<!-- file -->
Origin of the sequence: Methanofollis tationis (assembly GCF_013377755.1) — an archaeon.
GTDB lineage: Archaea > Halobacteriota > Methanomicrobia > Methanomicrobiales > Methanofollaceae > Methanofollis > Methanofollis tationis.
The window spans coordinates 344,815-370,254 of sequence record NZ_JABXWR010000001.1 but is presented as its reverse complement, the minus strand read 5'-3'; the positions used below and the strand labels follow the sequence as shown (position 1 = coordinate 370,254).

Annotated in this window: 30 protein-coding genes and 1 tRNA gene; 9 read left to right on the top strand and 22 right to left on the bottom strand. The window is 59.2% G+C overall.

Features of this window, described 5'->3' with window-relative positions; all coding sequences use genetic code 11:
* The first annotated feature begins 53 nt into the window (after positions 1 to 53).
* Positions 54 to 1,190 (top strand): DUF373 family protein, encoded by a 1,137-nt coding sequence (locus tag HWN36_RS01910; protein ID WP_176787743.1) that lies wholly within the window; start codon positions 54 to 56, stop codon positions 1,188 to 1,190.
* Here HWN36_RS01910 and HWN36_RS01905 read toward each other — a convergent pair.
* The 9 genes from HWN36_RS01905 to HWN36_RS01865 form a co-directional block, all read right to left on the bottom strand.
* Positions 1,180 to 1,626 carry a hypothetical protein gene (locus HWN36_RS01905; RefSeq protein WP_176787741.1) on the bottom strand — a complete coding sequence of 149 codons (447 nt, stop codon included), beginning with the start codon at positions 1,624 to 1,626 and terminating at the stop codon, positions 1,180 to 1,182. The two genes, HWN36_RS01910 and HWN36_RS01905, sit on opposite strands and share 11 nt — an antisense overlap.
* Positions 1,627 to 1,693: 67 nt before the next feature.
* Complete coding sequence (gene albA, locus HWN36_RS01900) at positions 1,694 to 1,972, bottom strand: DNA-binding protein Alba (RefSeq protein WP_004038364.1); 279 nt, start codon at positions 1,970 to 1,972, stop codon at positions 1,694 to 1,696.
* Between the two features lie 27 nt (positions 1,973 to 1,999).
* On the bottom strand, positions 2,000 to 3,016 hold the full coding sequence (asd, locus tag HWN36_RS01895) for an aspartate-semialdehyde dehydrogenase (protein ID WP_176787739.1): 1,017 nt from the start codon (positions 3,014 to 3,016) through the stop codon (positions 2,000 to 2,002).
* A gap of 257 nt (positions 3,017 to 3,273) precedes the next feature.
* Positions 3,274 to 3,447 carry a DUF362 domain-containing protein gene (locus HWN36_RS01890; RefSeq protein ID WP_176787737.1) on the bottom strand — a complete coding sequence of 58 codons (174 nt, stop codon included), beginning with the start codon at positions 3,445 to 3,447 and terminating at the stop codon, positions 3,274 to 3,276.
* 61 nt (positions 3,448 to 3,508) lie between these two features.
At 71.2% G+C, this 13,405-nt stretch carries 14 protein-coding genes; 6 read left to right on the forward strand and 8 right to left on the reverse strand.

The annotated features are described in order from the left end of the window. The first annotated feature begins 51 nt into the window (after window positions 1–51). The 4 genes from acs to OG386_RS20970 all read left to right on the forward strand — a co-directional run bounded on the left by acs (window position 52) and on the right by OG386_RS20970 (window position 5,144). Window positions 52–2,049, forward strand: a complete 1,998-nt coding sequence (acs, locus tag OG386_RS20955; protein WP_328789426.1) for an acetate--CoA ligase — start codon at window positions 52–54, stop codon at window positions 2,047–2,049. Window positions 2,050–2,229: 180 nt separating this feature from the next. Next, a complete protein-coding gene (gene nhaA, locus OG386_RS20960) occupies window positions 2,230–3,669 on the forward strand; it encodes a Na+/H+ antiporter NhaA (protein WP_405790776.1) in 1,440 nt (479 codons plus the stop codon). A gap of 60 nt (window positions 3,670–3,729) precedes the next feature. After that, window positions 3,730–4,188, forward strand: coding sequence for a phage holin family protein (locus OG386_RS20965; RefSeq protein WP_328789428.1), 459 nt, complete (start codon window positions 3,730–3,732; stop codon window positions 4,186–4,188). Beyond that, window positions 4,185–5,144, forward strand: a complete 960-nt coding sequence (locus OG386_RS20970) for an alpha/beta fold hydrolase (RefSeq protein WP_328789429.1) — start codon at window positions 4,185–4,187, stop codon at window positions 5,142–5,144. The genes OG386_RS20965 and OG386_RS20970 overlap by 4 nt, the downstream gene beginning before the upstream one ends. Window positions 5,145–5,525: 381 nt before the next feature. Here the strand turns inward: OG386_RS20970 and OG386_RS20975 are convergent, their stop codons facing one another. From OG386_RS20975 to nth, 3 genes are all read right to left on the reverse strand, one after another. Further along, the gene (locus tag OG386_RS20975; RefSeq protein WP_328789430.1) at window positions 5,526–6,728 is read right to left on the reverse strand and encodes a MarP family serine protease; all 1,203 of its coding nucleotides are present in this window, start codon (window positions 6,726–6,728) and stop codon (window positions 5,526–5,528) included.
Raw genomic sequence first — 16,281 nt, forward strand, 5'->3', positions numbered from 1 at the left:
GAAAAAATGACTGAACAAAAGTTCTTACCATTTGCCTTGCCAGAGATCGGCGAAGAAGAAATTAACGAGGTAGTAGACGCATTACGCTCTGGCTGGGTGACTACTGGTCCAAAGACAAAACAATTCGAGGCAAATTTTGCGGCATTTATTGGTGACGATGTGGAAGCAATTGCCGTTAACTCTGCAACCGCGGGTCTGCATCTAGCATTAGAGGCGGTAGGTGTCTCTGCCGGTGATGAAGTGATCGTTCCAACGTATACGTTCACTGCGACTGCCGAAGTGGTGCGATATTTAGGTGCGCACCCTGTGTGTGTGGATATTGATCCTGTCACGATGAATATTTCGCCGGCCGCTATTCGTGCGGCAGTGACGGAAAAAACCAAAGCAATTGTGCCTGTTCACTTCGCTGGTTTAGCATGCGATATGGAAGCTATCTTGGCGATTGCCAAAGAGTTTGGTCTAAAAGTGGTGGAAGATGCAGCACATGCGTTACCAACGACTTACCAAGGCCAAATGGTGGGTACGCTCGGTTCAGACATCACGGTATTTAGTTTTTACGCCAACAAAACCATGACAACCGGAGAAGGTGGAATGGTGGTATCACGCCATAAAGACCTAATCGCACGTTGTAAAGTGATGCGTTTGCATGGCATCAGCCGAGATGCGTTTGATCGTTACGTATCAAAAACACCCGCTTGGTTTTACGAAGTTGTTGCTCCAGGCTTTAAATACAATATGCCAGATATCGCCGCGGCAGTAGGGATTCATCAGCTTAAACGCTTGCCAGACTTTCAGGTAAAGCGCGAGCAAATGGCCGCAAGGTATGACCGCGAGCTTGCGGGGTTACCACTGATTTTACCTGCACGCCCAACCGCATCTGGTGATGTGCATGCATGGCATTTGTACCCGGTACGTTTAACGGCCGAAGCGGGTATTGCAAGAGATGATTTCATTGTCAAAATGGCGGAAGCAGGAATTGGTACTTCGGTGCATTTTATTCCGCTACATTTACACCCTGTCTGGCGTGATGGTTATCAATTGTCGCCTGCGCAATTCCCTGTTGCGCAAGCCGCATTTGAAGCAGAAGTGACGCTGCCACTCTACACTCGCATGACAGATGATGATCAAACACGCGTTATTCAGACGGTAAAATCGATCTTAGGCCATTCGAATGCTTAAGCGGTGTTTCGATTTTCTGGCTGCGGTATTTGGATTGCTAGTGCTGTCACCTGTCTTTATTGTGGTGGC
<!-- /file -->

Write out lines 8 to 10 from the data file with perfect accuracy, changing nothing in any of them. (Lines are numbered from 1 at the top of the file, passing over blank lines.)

* Here HWN36_RS01910 and HWN36_RS01905 read toward each other — a convergent pair.
* The 9 genes from HWN36_RS01905 to HWN36_RS01865 form a co-directional block, all read right to left on the bottom strand.
* Positions 1,180 to 1,626 carry a hypothetical protein gene (locus HWN36_RS01905; RefSeq protein WP_176787741.1) on the bottom strand — a complete coding sequence of 149 codons (447 nt, stop codon included), beginning with the start codon at positions 1,624 to 1,626 and terminating at the stop codon, positions 1,180 to 1,182. The two genes, HWN36_RS01910 and HWN36_RS01905, sit on opposite strands and share 11 nt — an antisense overlap.